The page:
Advertising Effectiveness and Mobile Technologies: Moving Beyond CTRWritten by hadar,
New challenges faced by mobile advertising include the recent growth in mobile ad blocking, the complexity involved in reaching consumers who are using different operating systems, and the range in mobile apps and web.
So, given this growing complexity, how is a marketer to measure a mobile campaign’s advertising effectiveness in reaching consumers? Click-through rates (CTRs), which have traditionally been the default metric for determining the success of campaigns, are not effective for mobile.
What’s needed here is a more sophisticated approach to determine how well we’re reaching the real human beings who are our users. As an industry, we need to shift how we think about ad performance on mobile and to be more creative, rather than relying on inadequate and dated legacy metrics.
Getting Started: Did They See the Ad?
First things first. Before you can measure whether an ad was effective, you need to know how many users saw it. This is a metric that actually involves three separate steps:
- Viewability: Don’t forget the basics. Did the ad load successfully? Was it delivered to the intended target? Moat, comScore, and Nielsen are some of the vendors who can provide advertisers with this type of viewability data.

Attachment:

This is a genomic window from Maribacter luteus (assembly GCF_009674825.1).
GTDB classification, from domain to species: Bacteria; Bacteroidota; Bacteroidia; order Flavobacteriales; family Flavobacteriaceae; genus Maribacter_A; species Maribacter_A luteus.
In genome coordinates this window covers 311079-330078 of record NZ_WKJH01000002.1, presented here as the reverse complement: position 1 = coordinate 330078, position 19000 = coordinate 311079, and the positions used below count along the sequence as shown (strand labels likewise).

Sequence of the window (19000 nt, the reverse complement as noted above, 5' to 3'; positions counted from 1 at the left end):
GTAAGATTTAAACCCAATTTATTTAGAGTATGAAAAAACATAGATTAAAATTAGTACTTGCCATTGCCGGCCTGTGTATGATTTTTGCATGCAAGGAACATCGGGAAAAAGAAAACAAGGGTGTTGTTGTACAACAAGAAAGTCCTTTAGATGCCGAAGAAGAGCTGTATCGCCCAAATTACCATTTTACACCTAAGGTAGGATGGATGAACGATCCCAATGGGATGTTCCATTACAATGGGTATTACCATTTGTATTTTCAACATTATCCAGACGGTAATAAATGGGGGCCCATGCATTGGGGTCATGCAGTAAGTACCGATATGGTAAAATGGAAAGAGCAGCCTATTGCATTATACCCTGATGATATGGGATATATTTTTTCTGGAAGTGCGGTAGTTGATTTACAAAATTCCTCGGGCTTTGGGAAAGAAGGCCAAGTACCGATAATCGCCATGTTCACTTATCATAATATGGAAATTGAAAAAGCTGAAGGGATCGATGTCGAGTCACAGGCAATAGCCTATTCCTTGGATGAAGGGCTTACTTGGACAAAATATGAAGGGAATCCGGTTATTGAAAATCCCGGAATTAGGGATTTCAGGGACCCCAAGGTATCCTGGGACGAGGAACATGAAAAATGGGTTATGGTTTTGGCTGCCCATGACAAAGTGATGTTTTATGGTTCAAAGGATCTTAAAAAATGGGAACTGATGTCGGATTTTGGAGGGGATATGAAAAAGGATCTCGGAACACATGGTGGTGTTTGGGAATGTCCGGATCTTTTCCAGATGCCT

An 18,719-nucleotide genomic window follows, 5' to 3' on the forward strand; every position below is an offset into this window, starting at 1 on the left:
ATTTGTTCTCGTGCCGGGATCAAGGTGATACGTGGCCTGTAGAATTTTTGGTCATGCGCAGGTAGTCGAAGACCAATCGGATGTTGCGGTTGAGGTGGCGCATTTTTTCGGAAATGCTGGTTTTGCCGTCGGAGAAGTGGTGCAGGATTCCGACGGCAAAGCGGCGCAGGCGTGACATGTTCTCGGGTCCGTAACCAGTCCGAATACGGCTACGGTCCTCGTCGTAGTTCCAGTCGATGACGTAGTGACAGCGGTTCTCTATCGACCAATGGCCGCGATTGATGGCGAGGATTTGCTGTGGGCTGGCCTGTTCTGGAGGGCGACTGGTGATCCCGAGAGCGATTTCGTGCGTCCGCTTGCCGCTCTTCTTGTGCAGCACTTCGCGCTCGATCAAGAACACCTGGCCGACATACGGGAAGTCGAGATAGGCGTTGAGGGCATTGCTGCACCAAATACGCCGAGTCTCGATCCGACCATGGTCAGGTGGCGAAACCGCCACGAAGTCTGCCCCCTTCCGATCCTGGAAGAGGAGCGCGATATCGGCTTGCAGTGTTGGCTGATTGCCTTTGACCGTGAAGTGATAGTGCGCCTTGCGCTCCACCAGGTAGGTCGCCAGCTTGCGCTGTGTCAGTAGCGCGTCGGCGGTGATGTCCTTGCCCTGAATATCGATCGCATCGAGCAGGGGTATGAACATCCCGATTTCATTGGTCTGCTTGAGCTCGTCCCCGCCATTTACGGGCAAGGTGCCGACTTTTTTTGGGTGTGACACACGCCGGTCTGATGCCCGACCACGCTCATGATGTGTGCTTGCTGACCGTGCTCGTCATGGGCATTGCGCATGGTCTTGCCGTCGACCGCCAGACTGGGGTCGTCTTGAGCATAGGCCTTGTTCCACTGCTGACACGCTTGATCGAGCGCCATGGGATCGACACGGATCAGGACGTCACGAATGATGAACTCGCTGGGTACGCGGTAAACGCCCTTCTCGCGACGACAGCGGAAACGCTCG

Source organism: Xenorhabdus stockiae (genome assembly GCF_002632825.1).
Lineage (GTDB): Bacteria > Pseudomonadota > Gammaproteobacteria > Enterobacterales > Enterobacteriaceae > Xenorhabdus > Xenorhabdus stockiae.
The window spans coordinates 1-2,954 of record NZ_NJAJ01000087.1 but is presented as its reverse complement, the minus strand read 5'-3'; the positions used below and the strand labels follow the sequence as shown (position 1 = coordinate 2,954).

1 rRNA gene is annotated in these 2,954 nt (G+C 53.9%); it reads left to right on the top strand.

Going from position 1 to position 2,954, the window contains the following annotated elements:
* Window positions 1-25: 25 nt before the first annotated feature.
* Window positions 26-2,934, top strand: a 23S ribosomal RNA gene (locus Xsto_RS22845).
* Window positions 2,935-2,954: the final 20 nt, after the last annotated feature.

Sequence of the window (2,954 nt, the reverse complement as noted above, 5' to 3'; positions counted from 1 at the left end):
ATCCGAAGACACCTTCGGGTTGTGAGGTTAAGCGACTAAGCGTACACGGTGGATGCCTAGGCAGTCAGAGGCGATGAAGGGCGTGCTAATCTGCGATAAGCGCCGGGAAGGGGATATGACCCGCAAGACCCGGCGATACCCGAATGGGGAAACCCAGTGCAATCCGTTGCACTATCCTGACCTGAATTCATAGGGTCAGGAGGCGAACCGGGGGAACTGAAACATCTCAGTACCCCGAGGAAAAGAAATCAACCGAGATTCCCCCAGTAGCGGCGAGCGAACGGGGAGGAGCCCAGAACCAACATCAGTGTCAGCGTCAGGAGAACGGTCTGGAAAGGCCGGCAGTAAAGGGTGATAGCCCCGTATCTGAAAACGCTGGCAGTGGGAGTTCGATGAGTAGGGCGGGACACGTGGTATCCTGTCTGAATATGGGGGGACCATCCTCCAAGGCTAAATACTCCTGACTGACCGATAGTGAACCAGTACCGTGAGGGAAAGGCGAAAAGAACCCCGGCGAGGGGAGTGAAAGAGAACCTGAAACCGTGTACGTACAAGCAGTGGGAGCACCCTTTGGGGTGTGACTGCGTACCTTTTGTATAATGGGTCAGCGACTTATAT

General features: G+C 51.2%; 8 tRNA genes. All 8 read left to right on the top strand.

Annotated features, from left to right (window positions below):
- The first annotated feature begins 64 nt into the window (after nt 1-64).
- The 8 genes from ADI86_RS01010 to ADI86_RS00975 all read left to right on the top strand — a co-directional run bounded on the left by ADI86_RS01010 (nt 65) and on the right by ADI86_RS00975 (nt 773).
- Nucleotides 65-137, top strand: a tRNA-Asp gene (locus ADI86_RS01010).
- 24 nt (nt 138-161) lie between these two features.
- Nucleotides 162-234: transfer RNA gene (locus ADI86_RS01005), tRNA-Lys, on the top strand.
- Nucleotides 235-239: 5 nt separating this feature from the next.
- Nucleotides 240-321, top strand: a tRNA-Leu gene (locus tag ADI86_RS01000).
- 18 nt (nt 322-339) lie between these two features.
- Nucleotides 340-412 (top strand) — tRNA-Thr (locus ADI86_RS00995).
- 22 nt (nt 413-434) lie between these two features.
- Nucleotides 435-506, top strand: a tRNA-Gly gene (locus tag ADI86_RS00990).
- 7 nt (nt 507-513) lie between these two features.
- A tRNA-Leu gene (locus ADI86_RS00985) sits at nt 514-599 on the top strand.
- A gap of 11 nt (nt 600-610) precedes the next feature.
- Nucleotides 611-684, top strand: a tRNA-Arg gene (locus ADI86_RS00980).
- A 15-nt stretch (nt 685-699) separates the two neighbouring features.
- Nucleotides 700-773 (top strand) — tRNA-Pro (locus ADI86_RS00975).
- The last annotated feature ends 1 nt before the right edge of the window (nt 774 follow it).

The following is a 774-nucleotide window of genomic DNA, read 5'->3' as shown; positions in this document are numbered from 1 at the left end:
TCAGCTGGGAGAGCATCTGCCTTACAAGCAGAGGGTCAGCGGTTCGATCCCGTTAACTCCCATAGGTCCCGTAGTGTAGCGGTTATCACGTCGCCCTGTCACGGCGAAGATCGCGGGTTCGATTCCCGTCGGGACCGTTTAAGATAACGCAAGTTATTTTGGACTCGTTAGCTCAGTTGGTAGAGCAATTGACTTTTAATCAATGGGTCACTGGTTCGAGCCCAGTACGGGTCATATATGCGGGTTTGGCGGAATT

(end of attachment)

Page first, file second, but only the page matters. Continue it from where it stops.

- Visual Attention: Neuroscience firms such as MediaScience offer eye-tracking services that can measure eye movement, fixation, and pupil dilation to isolate if and when a mobile ad has been noticed. Once an ad loads and attracts attention, an additional question becomes relevant: How many times did a user really and truly look at the ad, and for how long?
- Registration: Seeing an ad does not always indicate that the ad has been understood. Brand study vendors such as Millward Brown Digital and Research Now have expertise in measuring things like whether there are successful ad recall and other ad-related brand metrics.
Equally Important: Did the Ad Make a Difference?
Once we have ascertained that a user has viewed an ad, we can move on to the more complex question of whether the ad had an impact – i.e., has it modified behavior or attitudes. The old measurements like surveys and CTR do not do the job well enough, and these have now been replaced by neuroscience and big data, which provide a more sophisticated and accurate indication of impact.
If It Flopped – Why’d It Flop?
Assessment of success or failure is, naturally, the next stage of the process. Don’t skip it. If an ad does not work, do not ignore this crucial step. Ask yourself why: What components may have played a role in the lack of response? Issues such as creative, audiences, and seasonality may be responsible for a failure and by successfully identifying the problem, one can gain a better understanding of what needs to be done differently the next time around.